For the exhibition “Librería ‘Donceles’” (2013), Pablo Helguera installed a functioning Spanish-language used bookstore in the large front room at Kent Fine Art. Sales were pay-as-you-wish donation, and proceeds went to Spanish literacy programs. The shop was furnished with all the accoutrements one might expect in such a venue, if one were to exist in New York City. But there is not one used-book store serving New York’s Spanish-speaking population of nearly two million, a fact which provided the motivation for this piece.
The room feels haunted, commemorative; that the work functioned at a practical level did not amount to a disregard for aesthetic effect. In addition to shelves filled with books divided into various categories, the room, painted a warm yellow, also contained threadbare chairs and ottomans, dim lamps, rugs, sculptural busts, a chess set and an orchestral playlist, all lending the Librería an uncanny hyperreality. Bright track lighting and a swath of white gallery wall were visible above the bookshop tableau—its yellow paint ending about two feet from the ceiling. This exposed juncture between presentation and infrastructure gave the odd impression of an after-hours movie set.
Rogaland(2012), a text and found image installation, was exhibited in the back room of the gallery, a conventional white cube. The work re-conceives a 1936 Norwegian monograph by the archeologist Jan Peterson as a series of 11 3/4 x 18 1/4 inch framed prints resembling spreads from the original book. Helguera was first drawn to the text because its photos of an excavated medieval farm recalled 20th century land art. Rogaland couples these images with the artist’s own translations of the explanatory captions. Helguera does not speak Norwegian, and so his poetic interpretations are based upon sound and feeling, without concern for the book’s previous informational content. The re-worked language is mystifying, expansive and lyrical: “The background skirmishes mellow . . . everyone is forgotten.”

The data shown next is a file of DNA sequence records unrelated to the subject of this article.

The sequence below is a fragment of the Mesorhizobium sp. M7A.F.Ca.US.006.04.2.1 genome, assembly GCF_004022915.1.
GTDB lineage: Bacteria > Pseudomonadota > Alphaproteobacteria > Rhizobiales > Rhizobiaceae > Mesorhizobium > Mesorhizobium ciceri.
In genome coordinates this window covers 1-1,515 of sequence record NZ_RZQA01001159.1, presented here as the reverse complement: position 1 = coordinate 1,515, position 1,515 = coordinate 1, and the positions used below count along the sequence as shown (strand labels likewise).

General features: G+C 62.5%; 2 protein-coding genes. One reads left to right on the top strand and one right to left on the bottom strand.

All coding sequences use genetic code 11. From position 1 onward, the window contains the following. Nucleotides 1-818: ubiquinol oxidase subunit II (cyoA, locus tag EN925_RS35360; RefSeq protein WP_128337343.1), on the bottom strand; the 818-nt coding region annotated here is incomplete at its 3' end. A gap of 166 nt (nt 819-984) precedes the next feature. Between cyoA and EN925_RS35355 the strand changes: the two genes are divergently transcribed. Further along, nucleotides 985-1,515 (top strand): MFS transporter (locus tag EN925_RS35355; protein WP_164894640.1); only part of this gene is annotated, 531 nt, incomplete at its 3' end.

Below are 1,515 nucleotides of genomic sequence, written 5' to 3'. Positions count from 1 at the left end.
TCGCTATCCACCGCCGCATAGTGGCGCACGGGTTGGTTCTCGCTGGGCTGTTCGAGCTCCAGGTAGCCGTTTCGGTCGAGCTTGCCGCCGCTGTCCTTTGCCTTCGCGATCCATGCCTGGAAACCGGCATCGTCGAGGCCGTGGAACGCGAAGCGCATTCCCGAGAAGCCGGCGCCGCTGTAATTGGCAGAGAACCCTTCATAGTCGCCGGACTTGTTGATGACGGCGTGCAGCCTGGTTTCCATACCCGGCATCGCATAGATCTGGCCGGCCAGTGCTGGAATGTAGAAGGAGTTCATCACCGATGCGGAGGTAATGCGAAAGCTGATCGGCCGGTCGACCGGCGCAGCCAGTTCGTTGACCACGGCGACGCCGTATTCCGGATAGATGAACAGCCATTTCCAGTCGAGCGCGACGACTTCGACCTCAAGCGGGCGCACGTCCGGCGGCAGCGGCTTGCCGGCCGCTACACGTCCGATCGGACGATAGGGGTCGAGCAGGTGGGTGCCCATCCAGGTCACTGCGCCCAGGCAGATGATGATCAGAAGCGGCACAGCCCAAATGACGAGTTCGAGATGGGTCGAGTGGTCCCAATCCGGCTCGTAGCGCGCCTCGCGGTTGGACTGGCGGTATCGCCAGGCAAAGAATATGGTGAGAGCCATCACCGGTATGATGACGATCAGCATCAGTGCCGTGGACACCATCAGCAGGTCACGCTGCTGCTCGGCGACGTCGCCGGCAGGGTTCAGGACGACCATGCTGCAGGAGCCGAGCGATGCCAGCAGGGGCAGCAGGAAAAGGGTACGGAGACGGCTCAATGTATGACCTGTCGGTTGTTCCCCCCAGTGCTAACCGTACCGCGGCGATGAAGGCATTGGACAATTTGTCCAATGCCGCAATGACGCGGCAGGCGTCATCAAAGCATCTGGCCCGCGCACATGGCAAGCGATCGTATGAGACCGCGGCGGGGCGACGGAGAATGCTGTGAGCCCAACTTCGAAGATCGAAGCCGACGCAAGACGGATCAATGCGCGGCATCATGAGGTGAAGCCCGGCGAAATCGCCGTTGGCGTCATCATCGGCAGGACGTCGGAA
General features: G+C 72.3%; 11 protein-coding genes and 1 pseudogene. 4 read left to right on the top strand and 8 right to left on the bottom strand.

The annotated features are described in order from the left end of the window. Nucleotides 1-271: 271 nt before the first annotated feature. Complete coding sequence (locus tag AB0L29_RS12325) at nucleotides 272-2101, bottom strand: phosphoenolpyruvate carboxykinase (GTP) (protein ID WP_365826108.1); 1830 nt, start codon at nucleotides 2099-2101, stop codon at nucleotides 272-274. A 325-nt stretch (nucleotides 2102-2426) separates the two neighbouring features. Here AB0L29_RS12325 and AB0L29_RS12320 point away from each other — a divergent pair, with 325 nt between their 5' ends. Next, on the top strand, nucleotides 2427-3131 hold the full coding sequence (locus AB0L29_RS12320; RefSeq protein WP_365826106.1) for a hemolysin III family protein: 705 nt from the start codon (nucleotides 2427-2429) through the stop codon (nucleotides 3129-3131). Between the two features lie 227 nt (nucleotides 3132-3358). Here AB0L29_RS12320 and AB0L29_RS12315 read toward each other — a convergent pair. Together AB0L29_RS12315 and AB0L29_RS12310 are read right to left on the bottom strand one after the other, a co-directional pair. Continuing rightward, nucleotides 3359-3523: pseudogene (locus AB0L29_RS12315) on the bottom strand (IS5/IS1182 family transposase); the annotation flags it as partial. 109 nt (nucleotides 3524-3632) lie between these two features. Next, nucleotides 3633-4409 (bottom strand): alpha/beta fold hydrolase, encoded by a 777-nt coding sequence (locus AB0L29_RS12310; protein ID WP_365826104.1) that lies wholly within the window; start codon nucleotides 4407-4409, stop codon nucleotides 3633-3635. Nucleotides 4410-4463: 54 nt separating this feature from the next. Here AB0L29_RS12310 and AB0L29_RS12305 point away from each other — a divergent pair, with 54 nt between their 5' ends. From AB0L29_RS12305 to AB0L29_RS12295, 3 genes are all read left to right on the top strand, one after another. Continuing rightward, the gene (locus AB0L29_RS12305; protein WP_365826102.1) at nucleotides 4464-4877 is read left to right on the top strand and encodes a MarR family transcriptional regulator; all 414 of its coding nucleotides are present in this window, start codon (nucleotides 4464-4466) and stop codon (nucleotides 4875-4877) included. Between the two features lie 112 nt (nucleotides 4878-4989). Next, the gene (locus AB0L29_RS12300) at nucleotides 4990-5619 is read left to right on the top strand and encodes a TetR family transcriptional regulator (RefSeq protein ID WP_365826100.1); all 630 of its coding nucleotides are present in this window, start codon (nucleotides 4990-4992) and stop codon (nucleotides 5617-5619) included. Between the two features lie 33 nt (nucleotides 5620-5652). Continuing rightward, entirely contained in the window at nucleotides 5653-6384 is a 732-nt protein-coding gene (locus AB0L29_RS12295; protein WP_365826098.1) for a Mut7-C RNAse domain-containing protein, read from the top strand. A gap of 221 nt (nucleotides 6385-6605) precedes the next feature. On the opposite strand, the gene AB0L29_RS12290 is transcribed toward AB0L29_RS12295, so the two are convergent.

Canon (2013) is a two-channel video installation that depicts, on one screen, slow, panning footage of the memorabilia in a private museum located in the Brooklyn home of Aldo Mancusi, a first generation Italian-American. The museum is dedicated to the famed opera singer Enrico Caruso, one of the earliest internationally recognized recording artists. The adjacent screen shows a video portrait of Caruso’s great-grandson sitting still in a dignified pose, his breath and occasional blinking the only indications that this is indeed a moving image. Here, the simple messages given by newspaper clippings and commemorative plaques offset the immeasurable complexity of the living, breathing person pictured in the film or photograph. Helguera thus maintains a taut dialectic between the defining energies of historical representation and the indeterminacy of the unfolding present.
As a theorist and practitioner of socially engaged art, Helguera does not rest easy within its conventions, but rather retains his creations as consistently self-critical media forms. As is evident in his writings—for example, the guidebook for artists, Education for Socially Engaged Art (2011)—formal integrity is not, for him, a bygone concern but an undeniable part of art-making. With his attention to the printed, photographed, filmed or audio-recorded document, Helguera always distinguishes between the impact of actual experience and its re-ification in the record. He also tampers with legibility such that his mistranslations and re-workings of historical materials confuse the viewer’s drive to absorb, translate, simplify and memorialize them. Thus, if Libreria offers a frank response to a glaring social problem, the show as a whole disputes the very possibility of frankness, given the complications that history, nationality and textuality introduce into the delivery of intention from one mind to another.